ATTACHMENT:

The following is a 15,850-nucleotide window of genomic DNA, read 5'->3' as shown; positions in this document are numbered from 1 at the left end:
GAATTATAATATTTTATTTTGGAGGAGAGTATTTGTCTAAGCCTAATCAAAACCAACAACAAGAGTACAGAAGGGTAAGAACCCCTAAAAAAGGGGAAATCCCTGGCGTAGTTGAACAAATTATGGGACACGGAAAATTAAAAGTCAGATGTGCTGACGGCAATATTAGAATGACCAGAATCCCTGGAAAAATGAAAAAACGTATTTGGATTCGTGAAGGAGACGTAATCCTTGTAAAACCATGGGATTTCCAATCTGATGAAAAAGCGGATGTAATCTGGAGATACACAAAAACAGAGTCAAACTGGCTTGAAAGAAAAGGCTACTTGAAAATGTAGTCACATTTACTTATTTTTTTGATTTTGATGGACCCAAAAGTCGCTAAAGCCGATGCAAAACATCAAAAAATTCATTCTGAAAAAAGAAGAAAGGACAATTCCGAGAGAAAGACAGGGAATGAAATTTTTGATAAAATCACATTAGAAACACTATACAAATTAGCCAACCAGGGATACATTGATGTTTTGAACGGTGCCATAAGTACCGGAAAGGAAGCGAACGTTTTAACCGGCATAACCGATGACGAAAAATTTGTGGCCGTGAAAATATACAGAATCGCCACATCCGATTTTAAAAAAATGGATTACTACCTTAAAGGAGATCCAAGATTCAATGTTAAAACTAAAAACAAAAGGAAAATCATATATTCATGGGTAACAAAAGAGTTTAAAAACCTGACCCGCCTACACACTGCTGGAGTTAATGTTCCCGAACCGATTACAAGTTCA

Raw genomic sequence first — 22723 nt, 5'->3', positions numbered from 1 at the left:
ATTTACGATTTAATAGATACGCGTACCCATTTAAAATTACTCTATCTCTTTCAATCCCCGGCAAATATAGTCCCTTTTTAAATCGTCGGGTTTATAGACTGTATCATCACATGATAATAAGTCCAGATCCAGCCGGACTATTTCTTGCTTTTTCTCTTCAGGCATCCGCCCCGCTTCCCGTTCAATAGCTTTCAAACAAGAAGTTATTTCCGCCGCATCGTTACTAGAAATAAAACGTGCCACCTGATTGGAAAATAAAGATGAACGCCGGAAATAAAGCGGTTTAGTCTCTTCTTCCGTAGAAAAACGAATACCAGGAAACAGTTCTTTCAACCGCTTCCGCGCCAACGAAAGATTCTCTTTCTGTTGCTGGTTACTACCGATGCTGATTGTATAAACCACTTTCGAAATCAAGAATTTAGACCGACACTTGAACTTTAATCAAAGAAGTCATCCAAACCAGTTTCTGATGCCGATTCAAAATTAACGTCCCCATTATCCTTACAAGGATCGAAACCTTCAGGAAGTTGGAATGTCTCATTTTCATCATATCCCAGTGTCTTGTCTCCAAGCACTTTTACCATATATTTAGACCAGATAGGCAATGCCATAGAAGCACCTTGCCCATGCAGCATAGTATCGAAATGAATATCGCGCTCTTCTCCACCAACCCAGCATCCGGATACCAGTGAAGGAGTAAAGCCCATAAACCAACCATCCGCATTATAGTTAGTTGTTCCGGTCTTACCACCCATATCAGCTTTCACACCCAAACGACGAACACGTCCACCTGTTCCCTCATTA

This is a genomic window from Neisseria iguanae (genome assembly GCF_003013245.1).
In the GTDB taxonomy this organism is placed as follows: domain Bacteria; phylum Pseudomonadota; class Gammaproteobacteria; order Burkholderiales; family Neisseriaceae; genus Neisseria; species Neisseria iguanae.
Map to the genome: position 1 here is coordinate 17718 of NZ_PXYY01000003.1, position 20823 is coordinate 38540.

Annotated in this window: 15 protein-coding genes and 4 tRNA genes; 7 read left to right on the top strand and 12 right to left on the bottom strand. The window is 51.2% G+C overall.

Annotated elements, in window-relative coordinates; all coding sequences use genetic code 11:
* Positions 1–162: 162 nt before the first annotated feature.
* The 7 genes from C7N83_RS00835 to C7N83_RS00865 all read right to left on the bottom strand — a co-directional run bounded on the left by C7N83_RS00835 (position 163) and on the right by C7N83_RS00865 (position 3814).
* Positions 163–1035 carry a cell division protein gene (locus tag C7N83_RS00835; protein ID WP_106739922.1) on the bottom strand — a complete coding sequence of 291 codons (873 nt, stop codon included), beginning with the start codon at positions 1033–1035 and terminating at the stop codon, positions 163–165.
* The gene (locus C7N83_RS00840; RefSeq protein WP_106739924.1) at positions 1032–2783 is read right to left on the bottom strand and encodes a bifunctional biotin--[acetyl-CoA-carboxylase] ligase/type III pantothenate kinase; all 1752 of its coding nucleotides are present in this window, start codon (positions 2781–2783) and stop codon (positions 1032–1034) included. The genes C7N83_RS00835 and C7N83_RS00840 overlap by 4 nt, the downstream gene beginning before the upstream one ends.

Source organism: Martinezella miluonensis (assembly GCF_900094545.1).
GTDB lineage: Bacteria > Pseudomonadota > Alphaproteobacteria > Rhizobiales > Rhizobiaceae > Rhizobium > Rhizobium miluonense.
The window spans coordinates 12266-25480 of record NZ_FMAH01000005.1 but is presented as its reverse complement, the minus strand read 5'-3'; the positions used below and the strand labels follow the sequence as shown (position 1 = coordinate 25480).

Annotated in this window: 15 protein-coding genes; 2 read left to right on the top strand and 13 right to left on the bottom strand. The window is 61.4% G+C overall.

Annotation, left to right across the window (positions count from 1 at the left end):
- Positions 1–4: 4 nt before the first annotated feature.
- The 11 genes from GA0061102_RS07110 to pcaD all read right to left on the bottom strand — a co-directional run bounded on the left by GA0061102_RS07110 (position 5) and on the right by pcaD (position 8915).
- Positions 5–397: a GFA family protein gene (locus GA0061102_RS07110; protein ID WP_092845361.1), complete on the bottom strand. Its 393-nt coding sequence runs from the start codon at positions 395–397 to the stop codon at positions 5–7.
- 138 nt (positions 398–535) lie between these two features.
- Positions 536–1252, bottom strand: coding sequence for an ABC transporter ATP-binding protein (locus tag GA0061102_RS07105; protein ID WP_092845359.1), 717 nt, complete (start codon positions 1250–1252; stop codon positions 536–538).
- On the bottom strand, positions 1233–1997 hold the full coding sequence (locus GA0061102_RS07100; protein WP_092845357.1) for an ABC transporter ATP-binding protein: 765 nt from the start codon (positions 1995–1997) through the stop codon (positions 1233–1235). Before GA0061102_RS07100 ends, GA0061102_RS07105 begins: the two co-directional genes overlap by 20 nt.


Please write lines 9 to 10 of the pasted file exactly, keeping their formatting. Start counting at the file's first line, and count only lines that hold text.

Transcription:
Annotated elements, in window-relative coordinates; all coding sequences use genetic code 11:
* Positions 1–162: 162 nt before the first annotated feature.